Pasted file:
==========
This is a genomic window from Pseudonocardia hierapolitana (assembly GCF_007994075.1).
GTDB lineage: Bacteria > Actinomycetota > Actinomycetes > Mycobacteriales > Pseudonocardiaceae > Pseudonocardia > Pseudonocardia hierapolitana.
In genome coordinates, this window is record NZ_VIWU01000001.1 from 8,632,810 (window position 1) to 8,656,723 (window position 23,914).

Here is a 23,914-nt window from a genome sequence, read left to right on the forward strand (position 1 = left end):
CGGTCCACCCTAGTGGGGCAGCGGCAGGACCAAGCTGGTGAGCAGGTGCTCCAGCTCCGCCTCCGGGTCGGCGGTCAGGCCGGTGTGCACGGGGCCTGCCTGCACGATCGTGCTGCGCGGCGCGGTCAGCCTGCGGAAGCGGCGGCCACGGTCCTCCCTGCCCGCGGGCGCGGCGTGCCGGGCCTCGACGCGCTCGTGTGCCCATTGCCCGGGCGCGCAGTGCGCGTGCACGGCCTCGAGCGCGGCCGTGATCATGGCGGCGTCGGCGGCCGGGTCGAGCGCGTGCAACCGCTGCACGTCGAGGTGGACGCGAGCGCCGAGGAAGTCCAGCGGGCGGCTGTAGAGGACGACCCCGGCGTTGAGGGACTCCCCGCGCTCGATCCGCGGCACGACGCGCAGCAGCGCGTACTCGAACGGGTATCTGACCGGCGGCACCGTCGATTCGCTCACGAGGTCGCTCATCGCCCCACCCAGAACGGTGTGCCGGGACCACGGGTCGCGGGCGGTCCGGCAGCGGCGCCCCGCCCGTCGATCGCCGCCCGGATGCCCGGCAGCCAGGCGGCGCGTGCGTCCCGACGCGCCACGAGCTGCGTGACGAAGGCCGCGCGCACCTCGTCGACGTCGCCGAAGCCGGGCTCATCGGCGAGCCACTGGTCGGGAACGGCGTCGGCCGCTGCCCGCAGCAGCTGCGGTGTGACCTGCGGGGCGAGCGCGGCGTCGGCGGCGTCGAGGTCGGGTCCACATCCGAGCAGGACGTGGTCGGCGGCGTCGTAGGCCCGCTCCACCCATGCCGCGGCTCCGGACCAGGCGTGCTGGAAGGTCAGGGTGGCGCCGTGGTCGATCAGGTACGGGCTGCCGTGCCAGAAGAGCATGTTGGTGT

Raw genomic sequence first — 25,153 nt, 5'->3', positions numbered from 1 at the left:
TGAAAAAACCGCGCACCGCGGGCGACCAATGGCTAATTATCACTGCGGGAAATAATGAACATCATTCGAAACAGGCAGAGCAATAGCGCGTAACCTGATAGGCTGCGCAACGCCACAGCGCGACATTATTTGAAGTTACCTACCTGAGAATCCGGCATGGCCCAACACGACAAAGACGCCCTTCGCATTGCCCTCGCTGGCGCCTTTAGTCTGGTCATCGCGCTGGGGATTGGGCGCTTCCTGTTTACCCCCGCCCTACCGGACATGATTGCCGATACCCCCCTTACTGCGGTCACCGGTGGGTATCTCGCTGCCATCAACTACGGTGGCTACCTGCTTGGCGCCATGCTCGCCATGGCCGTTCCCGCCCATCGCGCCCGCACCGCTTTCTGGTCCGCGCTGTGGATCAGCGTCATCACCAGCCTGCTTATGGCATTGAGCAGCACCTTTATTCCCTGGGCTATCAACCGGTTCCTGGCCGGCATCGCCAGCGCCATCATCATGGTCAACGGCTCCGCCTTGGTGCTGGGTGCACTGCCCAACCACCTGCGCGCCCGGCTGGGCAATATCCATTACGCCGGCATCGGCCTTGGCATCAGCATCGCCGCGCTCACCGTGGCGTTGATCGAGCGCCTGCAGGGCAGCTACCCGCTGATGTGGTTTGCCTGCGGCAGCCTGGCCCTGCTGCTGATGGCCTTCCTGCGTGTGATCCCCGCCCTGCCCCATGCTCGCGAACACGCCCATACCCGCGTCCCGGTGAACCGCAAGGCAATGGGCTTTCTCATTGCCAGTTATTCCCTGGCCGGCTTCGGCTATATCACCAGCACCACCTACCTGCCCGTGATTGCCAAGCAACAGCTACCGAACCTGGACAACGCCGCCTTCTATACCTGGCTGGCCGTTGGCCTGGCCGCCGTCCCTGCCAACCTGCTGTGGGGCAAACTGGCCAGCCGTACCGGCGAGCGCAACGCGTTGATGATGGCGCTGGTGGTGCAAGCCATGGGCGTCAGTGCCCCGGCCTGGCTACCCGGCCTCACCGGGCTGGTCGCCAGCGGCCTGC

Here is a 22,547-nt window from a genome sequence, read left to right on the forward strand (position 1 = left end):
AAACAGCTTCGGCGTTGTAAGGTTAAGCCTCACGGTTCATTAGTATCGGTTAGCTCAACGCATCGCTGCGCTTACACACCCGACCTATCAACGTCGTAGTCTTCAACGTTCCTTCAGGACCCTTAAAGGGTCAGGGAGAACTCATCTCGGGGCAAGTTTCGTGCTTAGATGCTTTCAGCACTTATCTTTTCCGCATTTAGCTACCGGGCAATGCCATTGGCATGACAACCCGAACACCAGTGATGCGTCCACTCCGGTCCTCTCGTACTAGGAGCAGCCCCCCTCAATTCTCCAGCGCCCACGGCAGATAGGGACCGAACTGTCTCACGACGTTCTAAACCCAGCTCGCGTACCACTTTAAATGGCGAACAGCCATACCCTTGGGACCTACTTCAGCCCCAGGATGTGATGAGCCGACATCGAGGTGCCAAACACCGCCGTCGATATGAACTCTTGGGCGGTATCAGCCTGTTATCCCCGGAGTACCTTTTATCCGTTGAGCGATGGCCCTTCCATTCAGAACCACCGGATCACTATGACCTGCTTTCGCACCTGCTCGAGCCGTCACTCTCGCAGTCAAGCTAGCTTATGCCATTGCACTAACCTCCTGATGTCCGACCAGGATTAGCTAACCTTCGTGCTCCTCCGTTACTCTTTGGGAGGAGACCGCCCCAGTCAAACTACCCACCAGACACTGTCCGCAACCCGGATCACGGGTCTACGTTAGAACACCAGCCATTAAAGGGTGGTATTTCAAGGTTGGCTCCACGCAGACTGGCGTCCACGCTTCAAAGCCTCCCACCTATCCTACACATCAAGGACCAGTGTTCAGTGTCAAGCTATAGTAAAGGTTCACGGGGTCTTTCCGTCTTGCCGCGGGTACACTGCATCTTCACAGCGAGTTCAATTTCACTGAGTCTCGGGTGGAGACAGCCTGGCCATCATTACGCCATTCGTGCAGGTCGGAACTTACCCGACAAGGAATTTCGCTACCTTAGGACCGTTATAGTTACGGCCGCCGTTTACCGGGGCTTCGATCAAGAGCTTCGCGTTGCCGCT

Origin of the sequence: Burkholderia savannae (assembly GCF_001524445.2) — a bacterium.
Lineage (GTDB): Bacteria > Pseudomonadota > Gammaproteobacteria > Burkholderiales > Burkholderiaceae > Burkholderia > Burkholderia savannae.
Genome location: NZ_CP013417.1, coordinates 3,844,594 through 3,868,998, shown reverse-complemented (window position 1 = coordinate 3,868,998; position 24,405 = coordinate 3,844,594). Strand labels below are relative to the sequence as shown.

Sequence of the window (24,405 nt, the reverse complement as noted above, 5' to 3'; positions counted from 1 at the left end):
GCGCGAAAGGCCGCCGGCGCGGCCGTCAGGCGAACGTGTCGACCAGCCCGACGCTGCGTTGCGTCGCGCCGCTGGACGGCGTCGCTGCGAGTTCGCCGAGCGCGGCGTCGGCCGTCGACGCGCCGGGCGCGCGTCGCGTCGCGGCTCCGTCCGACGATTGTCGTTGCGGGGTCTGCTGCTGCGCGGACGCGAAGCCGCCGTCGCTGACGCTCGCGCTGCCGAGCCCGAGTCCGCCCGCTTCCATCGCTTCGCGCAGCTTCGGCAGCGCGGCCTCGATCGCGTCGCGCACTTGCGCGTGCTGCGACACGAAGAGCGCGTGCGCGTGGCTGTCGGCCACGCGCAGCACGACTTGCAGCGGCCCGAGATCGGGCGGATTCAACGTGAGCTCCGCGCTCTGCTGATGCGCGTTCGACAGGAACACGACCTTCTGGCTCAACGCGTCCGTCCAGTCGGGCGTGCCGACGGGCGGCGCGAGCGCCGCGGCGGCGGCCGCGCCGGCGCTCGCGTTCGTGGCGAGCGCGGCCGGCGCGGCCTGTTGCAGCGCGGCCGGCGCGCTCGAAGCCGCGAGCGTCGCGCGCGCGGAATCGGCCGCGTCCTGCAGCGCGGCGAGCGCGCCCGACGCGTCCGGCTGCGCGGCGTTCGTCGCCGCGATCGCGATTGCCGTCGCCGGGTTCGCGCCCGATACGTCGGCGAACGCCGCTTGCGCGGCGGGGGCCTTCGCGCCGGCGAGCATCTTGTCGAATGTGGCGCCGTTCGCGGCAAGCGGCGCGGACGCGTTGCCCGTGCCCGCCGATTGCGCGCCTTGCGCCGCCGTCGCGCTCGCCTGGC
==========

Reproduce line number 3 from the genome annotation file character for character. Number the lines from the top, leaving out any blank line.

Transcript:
In genome coordinates, this window is record NZ_VIWU01000001.1 from 8,632,810 (window position 1) to 8,656,723 (window position 23,914).